Wir unterstützen Parteien auf beiden Seiten von Newbuild-Transaktionen: Wir werden sowohl für große Werften als auch für Schiffseigner tätig. Wir beraten Käufer während des gesamten Transaktionszeitraums und setzen Gewährleistungsansprüche für Käufer im Fall von nach der Lieferung durch.

Wir beraten und vertreten Mandanten auch bei Streitigkeiten im Zusammenhang mit Schiffsverkaufsverträgen, unter anderem bei Problemen mit dem Zustand des Schiffs und den Lieferverpflichtungen des Verkäufers.

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Schiffsfinanzierung

Unser Schifffahrtsteam verfügt über umfassende Vollstreckungserfahrung (dabei arbeiten wir in engem Kontakt mit unserem internationalen Kollegennetzwerk).

So haben wir bereits Forderungen für eine Reihe großer Finanzierungsinstitutionen gegen Schiffseigner vollstreckt. Wir betreuen unsere Mandanten während des gesamten Verfahrens, vom ersten Mahnschreiben bis zum gerichtlich angeordneten Verkauf eines Schiffes.

Wir verfügen auch über beträchtliche Erfahrung mit Schiffsfinanzierungsgeschäften, Darlehensverträgen und Schiffshypotheken.

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Schifffahrtsverträge - Beratung und Projektbetreuung

Wir wissen, wie man Charterverträge erstellt und verhandelt. und übernehmen verschiedene Aufgaben im Charterverfahren – von der Verhandlungsführung mit der Gegenpartei und der Abfassung des Vertragsentwurfs bis hin zur Beratung zu einzelnen Klauseln. Wir waren an zahllosen lang- und kurzfristigen Charterverhandlungen sowohl als in-house Counsel als auch als Anwälte beteiligt und arbeiten effizient mit unseren Mandanten zusammen, um Verträge präzise und zügig abzuschließen.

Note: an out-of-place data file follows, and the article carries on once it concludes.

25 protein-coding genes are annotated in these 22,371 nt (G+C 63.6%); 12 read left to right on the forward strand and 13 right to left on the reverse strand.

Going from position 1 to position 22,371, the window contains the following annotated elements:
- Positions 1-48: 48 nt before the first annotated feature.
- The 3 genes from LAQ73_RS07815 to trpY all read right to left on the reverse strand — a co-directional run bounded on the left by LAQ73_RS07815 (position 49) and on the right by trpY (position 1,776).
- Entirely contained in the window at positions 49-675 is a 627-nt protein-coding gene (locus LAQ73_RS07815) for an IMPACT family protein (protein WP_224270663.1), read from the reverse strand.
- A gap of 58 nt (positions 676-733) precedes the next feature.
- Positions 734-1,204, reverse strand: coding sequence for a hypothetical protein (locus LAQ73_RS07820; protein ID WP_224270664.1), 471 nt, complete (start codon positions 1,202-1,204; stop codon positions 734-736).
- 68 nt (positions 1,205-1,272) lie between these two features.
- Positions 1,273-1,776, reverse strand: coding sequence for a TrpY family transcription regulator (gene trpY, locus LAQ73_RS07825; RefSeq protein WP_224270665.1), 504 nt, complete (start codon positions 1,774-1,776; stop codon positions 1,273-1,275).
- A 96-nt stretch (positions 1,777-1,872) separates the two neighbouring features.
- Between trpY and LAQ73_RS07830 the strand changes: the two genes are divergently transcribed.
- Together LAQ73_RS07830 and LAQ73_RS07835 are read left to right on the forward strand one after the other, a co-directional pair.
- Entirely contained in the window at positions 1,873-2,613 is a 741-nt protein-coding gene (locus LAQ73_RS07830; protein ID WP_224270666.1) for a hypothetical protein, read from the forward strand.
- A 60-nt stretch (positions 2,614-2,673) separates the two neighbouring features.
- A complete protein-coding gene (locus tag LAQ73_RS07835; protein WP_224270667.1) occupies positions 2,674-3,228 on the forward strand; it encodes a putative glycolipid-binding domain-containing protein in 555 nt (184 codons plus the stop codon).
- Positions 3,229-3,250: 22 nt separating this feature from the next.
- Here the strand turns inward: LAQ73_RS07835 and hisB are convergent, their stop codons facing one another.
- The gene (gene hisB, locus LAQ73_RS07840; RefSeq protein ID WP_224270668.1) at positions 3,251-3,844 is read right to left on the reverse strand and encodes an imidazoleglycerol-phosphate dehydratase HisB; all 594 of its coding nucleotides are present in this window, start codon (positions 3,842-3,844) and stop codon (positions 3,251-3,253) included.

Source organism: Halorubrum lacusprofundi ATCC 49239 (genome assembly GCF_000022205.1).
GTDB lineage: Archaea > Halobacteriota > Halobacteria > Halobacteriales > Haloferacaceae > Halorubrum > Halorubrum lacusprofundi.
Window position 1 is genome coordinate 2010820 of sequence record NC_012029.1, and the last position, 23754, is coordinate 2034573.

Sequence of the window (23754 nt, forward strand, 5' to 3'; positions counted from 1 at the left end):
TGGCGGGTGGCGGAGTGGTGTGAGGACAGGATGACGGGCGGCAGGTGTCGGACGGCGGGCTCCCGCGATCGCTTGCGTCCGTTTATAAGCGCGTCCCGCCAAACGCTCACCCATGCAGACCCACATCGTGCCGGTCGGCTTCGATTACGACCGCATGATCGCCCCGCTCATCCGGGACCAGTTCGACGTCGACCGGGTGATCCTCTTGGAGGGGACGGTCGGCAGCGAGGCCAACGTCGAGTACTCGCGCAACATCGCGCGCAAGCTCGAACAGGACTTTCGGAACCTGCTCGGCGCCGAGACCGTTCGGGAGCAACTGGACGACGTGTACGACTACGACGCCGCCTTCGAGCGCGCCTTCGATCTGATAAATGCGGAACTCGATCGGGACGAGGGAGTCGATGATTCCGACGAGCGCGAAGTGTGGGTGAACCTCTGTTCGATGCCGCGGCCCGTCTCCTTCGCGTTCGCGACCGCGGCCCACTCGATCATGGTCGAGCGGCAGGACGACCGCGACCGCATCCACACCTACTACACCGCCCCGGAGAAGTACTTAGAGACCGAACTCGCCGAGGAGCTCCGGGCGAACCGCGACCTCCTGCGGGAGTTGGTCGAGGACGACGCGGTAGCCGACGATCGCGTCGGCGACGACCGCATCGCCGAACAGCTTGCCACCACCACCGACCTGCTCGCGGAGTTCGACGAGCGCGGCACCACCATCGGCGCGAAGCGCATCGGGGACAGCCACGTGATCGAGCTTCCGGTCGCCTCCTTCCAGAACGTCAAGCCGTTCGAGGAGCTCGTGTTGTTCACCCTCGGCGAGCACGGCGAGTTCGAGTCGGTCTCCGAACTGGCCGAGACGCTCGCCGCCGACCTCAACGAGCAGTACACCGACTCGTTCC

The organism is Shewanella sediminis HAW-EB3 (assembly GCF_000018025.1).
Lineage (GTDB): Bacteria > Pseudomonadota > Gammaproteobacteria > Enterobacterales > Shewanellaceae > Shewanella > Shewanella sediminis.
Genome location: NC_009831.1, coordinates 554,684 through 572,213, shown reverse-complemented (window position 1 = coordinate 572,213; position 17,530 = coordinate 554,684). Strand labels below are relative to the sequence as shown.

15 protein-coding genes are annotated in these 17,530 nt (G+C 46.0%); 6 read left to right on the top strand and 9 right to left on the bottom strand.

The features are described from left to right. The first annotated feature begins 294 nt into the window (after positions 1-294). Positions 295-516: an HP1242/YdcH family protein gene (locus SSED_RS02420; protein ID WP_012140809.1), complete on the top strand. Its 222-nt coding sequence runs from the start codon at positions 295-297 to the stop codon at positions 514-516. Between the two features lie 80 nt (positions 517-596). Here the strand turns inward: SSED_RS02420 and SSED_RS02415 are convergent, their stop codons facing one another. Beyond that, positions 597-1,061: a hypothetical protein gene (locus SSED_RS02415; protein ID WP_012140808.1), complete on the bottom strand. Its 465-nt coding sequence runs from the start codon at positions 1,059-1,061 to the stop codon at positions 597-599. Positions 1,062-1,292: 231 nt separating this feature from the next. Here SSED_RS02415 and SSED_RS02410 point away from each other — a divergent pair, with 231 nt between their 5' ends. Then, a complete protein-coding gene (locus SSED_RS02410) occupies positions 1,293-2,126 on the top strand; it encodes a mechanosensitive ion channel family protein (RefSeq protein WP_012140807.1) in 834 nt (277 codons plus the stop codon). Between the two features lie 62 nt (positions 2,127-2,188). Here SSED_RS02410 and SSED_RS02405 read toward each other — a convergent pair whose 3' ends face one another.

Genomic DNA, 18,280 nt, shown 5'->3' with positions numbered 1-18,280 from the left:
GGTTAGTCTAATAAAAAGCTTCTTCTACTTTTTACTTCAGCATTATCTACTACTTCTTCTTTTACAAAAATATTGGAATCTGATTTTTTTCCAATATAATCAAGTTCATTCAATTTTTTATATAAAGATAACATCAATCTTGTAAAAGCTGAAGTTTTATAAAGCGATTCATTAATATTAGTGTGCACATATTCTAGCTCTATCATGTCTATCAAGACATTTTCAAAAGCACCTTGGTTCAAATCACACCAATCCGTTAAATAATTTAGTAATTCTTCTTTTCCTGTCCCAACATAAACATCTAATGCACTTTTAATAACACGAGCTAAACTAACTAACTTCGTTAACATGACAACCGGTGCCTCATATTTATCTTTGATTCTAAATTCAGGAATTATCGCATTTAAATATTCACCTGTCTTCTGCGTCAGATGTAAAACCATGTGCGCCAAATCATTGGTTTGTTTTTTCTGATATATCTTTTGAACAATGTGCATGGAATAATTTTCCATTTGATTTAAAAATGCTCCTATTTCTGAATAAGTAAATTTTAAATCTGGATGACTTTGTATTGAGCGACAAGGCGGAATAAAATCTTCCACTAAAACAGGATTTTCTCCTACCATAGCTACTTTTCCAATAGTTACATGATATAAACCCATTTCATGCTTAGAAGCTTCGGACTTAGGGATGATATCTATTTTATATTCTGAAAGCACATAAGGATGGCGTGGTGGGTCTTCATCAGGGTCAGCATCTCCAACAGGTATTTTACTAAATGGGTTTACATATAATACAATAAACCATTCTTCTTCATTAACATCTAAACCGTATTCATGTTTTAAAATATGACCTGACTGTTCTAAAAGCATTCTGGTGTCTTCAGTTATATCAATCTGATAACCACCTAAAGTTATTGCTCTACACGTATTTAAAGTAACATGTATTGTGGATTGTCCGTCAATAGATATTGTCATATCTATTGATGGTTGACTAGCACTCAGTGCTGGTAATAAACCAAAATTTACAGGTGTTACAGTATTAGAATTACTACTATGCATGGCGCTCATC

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Sicherung und Vollstreckung

Die Durchsetzung eines Anspruchs ist erst erfolgreich, wenn die unterlegene Gegenpartei ihren Verpflichtungen auch tatsächlich nachkommt.

Wir handeln schnell und präzise, um die rechtliche Position unserer Mandanten zu sichern. Wir sind als Marktführer bei US-Security Actions anerkannt, wobei dies auch Klagen gegen “Alter-Ego”-Beklagte umfasst (piercing the corporate veil).

Unsere Leistungen umfassen zudem die Sicherung von Schiffen, die Geltendmachung von Pfandrechten an Fracht, Unterfrachten und Untervermietungen, die Pfändungen von Geschäftsforderungen oder die Pfändung anderer Vermögenswerte des Gegners, oftmals vor dem Hintergrund einer (drohenden) Insolvenz.

All dies erfordert sowohl Kreativität als auch detailgenaue Prüfungen. Wir leisten beides, um die Ansprüche unserer Mandanten durchzusetzen und rechtskräftige Titel zu Geld zu machen.

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Streitigkeiten im Zusammenhang mit Beförderungs- und Frachtverträgen

Wir verfügen über umfassende Erfahrung mit Streitigkeiten im Zusammenhang mit Schifffahrtsverträgen. Dazu gehören Bills of Lading, Charterverträge, Frachtverträge, Schadloshaltungserklärungen, Seefrachtbriefe und Wechsel.

Bei Streitigkeiten im Zusammenhang mit Zeitcharterverträgen betreuen wir Off-Hire-Angelegenheiten, beraten bei Rücktritt wegen Nichtzahlung und Fragen der Wiederauslieferung sowie zu Hold Cleanliness Fällen, Garantien und anderen Angelegenheiten.

In Bezug auf Reisecharterverträge beraten wir unter anderem zu Liegegeldforderungen und Forderungen im Zusammenhang mit der Bezahlung von Fracht oder mit Fehlfracht. Wir beraten Mandanten auch im Zusammenhang mit Ansprüchen aus Bills of Lading, einschließlich Fehllieferungen oder Schäden an der Ladung.

Streitigkeiten im Schifffahrtsbereich werden regelmäßig im Wege eines Schiedsverfahrens (LMAA, LCIA, ICC, SMA, AAA, SIAC, HKIAC, CIETAC und ad-hoc) oder eines Gerichtsverfahrens ausgetragen und umfassen oft auch Anträge auf Erlassung einstweiliger Maßnahmen. Unser Team weiß, wie es unsere Mandanten zielgerichtet auch durch die komplexesten Verfahren führt.

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Edward W. Floyd
Partner - New York
Timothy S. McGovern
Partner - Chicago
Alfred Siwy
Partner - London, Wien
Damon Thompson
Partner - London
Luke Zadkovich
Partner - London, New York, Sydney
Gerold Zeiler
Partner - New York, Wien
Nicholas Paine
Of Counsel - Houston, New York
Zach Barger
Senior Associate - Chicago
Calum Cheyne
Senior Associate - London